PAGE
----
The Autistic Subject
eBook - ePub

The Autistic Subject

On the Threshold of Language

Leon S. Brenner

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eBook - ePub

The Autistic Subject

On the Threshold of Language

Leon S. Brenner

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This book presents a theory of autistic subjectivity from a Lacanian psychoanalytic perspective. Dr. Brenner describes autism as a singular mode of being that is fundamentally linked to one's identity and basic practices of existence, offering a rigorous alternative to treating autism as a mental or physical disorder. Drawing on Freud and Lacan's psychoanalytic understanding of the subject, Brenner outlines the unique features of the autistic subjective structure and provides a comprehensive synthesis of contemporary work on the psychoanalysis of autism.

The book examines research by theorists including Jean-Claude Maleval, Éric Laurent, Rosine and Robert Lefort that has been largely unavailable to Anglophone audiences until now. In this book autism is posited to be a singular subjective structure not reducible to neurosis or psychosis. In accordance with the Lacanian approach, autism is examined with detailed attention to the subject's use of language, culminating in Brenner's " autistic linguistic spectrum." A compelling read for students and scholars of psychoanalysis and autism researchers and clinicians.

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Part ISubjectivity Negativity

© The Author(s) 2020
L. S. BrennerThe Autistic SubjectThe Palgrave Lacan Series
Begin Abstract

1. Autism as a Mode of Being

Leon S. Brenner1
Institute for Philosophy, University of Potsdam, Potsdam, Germany
End Abstract

Situating Our Perspective in the Field of Autism Research

Autism is commonly defined today as a complex developmental disorder affecting the brain’s normal development of social and communication skills and typified by restricted and repetitive patterns of behavior (APA, 2013). Autism is considered to be a pervasive disorder, in which symptoms first appear in early infancy, lasting throughout an individual’s lifetime, with poor prognosis in terms of remission (Myers & Johnson, 2007). In its most severe forms, autism may cause an extreme withdrawal from the external world, entailing little or no social interaction as well as persistent repetition of non-adaptive routines and behaviors. In its milder forms, autistic individuals can lead relatively normal lives, primarily struggling with the development of their communication skills as well as having difficulties integrating into society.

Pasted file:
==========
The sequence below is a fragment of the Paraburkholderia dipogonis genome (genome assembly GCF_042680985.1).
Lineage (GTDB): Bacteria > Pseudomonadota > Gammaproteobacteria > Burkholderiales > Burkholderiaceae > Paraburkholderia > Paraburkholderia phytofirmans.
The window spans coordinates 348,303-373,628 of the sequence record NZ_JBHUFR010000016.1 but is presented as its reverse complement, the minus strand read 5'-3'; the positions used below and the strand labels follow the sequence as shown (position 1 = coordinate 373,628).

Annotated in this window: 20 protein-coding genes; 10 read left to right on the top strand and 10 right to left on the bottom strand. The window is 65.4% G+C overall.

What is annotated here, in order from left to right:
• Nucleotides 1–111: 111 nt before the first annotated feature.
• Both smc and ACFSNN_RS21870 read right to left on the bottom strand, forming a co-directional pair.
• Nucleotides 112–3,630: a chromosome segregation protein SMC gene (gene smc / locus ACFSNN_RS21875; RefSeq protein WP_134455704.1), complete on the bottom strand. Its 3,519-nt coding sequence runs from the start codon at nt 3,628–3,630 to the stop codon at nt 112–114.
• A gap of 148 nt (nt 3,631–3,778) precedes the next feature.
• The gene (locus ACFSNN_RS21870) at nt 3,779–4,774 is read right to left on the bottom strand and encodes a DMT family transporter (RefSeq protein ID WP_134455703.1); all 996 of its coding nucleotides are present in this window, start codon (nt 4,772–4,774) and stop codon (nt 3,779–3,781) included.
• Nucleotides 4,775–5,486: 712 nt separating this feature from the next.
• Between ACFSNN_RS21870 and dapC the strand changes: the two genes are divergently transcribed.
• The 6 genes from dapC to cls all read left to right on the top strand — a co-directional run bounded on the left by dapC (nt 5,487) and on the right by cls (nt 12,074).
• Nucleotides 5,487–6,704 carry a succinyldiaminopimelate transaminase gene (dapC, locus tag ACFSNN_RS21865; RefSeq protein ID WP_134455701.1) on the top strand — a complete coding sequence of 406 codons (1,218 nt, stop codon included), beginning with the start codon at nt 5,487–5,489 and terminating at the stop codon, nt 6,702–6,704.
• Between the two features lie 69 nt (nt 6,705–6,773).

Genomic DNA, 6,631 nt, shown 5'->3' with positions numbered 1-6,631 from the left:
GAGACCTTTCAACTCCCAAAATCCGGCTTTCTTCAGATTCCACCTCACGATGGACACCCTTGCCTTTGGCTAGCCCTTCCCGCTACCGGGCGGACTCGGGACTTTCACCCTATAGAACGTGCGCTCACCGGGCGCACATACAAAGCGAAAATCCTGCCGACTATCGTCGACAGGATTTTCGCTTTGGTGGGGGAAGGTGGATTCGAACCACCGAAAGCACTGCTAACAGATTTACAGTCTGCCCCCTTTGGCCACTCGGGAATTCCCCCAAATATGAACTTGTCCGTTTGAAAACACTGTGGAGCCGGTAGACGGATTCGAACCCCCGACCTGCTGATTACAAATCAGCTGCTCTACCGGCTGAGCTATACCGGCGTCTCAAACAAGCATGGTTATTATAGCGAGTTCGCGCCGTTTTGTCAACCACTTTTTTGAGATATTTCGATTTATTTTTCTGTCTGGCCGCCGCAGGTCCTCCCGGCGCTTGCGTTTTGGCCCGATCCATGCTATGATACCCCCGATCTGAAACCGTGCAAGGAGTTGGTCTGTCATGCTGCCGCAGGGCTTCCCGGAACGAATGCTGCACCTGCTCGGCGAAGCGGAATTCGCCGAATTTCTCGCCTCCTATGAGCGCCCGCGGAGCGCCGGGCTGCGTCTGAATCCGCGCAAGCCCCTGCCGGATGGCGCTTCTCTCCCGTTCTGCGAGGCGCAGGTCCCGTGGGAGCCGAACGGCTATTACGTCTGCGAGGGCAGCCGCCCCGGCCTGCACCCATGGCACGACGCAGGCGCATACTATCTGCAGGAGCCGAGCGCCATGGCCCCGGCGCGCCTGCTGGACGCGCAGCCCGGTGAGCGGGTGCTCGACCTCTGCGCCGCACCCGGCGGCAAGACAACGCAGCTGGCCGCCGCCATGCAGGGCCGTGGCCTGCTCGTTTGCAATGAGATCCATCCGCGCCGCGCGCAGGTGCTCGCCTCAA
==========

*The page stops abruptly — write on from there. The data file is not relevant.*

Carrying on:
Autism was initially designated as a distinct psychological syndrome in the mid-twentieth century by two contemporary psychiatrists: Leo Kanner and Hans Asperger. Until that time, autism was considered to be a unique form of psychosis called “childhood psychosis” due to its early onset of symptoms (Potter, 1933; Kanner, 1971). It was Kanner’s seminal paper, “Autistic Disturbances of Affective Contact” (Kanner, 1943), that, for the first time, extracted autism from the domain of psychosis and designated it as a distinct syndrome.1 In this paper, Kanner developed an initiatory account of the singularity of autistic symptomatology. Among the many defining characteristics deduced from the behavior of his autistic patients, Kanner accounted for: late acquisition of linguistic skills; mechanical use of language (mainly focused on the use of nouns and personal pronouns); parrot-like repetition of sounds and words (“delayed echolalia”); general ignorance of the presence of other people; treatment of people like objects; adverse reaction to loud noises and moving objects; poorly coordinated gait; as well as lack of spontaneity and fussiness about food. These unique autistic traits were designated by Kanner under two original meta-psychological categories: “sameness” andaloneness.” Under the first, Kanner designated all those autistic traits having to do with the persistent desire for the maintenance of a static world in which change is not tolerated (Kanner, 1943, p. 245; 1951, p. 106). Under the second, Kanner designated all those characteristics having to do with difficulties in communication and the general disinterest in forming relationships with other people (Kanner, 1943, p. 242). The categories of sameness and aloneness articulated by Kanner can still be found today in a revised or altered manner in some diagnostic manuals.